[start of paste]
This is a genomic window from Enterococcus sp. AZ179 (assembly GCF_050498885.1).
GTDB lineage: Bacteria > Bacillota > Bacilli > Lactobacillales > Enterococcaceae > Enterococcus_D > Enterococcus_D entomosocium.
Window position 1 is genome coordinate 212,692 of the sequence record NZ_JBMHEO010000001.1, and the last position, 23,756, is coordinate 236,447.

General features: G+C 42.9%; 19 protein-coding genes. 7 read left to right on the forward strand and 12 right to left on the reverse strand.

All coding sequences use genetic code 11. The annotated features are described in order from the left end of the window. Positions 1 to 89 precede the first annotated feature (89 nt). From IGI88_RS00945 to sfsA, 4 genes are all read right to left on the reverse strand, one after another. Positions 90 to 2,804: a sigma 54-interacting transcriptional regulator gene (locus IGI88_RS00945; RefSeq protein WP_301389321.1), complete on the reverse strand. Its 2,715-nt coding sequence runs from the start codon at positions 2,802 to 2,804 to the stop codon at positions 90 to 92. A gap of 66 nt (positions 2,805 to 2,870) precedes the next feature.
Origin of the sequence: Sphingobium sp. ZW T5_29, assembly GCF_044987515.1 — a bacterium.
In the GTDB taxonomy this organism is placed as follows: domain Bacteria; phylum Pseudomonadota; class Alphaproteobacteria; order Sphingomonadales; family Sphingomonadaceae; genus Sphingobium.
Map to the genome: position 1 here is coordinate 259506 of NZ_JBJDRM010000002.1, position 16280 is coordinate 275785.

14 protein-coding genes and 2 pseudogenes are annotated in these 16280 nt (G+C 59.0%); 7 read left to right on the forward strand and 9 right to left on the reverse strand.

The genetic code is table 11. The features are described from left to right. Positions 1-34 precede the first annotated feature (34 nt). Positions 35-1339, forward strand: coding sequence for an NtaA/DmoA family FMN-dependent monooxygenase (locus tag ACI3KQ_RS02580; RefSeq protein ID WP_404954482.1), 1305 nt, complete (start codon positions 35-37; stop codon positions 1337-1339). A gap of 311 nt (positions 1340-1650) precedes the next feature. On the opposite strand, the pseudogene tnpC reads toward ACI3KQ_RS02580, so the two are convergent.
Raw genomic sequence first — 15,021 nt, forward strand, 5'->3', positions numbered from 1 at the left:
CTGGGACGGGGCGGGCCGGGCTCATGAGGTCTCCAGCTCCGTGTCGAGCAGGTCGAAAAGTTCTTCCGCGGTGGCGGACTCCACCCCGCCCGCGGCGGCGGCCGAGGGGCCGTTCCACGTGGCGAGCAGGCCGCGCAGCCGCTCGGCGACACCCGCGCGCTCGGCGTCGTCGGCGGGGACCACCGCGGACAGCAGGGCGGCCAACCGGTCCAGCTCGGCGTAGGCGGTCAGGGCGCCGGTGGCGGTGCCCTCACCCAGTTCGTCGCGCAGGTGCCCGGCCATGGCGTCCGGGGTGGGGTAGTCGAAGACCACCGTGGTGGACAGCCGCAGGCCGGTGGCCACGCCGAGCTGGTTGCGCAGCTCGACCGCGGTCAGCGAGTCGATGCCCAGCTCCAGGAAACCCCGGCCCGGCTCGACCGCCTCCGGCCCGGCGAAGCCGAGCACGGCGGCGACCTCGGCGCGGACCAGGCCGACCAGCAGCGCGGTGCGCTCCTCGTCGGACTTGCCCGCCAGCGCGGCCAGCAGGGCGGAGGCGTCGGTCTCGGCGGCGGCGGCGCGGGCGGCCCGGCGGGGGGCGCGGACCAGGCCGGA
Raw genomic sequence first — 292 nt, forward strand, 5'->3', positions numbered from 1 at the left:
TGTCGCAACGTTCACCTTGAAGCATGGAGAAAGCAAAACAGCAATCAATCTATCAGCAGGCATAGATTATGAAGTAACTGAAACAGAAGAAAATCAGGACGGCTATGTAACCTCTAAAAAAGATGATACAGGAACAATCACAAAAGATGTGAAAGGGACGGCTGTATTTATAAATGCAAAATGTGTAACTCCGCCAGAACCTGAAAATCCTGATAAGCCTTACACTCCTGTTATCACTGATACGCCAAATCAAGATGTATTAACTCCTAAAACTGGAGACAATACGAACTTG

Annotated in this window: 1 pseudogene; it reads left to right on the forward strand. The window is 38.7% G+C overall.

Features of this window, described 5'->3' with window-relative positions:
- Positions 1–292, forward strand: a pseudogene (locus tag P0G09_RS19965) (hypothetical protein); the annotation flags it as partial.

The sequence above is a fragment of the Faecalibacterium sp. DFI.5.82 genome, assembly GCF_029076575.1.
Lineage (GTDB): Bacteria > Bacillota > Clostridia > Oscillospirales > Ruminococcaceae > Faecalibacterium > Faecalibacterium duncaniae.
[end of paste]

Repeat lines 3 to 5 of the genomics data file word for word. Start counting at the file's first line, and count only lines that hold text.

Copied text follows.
Window position 1 is genome coordinate 212,692 of the sequence record NZ_JBMHEO010000001.1, and the last position, 23,756, is coordinate 236,447.

General features: G+C 42.9%; 19 protein-coding genes. 7 read left to right on the forward strand and 12 right to left on the reverse strand.

All coding sequences use genetic code 11. The annotated features are described in order from the left end of the window. Positions 1 to 89 precede the first annotated feature (89 nt). From IGI88_RS00945 to sfsA, 4 genes are all read right to left on the reverse strand, one after another. Positions 90 to 2,804: a sigma 54-interacting transcriptional regulator gene (locus IGI88_RS00945; RefSeq protein WP_301389321.1), complete on the reverse strand. Its 2,715-nt coding sequence runs from the start codon at positions 2,802 to 2,804 to the stop codon at positions 90 to 92. A gap of 66 nt (positions 2,805 to 2,870) precedes the next feature.